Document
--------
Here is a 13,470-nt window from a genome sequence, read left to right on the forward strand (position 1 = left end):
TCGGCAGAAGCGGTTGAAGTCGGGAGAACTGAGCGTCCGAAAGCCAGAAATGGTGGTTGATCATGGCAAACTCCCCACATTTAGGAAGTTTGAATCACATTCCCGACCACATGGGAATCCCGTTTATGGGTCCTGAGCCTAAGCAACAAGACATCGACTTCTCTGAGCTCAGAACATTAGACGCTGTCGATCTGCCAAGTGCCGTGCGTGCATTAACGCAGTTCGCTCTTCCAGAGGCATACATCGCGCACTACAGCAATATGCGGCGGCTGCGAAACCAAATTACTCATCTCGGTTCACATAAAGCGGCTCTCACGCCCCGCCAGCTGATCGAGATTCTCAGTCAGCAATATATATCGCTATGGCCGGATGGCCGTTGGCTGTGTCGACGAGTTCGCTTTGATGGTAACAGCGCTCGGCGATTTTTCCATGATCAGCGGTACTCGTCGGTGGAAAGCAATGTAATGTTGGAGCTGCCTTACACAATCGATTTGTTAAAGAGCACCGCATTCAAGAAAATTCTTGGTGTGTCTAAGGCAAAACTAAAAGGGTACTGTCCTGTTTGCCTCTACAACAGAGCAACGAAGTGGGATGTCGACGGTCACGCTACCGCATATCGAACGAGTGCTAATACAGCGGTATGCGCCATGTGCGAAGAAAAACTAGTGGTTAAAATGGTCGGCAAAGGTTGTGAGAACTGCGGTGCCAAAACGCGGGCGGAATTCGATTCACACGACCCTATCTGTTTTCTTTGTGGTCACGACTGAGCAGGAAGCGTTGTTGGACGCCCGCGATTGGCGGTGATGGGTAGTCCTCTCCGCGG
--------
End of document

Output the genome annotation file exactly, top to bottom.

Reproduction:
Here is a 13,470-nt window from a genome sequence, read left to right on the forward strand (position 1 = left end):
TCGGCAGAAGCGGTTGAAGTCGGGAGAACTGAGCGTCCGAAAGCCAGAAATGGTGGTTGATCATGGCAAACTCCCCACATTTAGGAAGTTTGAATCACATTCCCGACCACATGGGAATCCCGTTTATGGGTCCTGAGCCTAAGCAACAAGACATCGACTTCTCTGAGCTCAGAACATTAGACGCTGTCGATCTGCCAAGTGCCGTGCGTGCATTAACGCAGTTCGCTCTTCCAGAGGCATACATCGCGCACTACAGCAATATGCGGCGGCTGCGAAACCAAATTACTCATCTCGGTTCACATAAAGCGGCTCTCACGCCCCGCCAGCTGATCGAGATTCTCAGTCAGCAATATATATCGCTATGGCCGGATGGCCGTTGGCTGTGTCGACGAGTTCGCTTTGATGGTAACAGCGCTCGGCGATTTTTCCATGATCAGCGGTACTCGTCGGTGGAAAGCAATGTAATGTTGGAGCTGCCTTACACAATCGATTTGTTAAAGAGCACCGCATTCAAGAAAATTCTTGGTGTGTCTAAGGCAAAACTAAAAGGGTACTGTCCTGTTTGCCTCTACAACAGAGCAACGAAGTGGGATGTCGACGGTCACGCTACCGCATATCGAACGAGTGCTAATACAGCGGTATGCGCCATGTGCGAAGAAAAACTAGTGGTTAAAATGGTCGGCAAAGGTTGTGAGAACTGCGGTGCCAAAACGCGGGCGGAATTCGATTCACACGACCCTATCTGTTTTCTTTGTGGTCACGACTGAGCAGGAAGCGTTGTTGGACGCCCGCGATTGGCGGTGATGGGTAGTCCTCTCCGCGG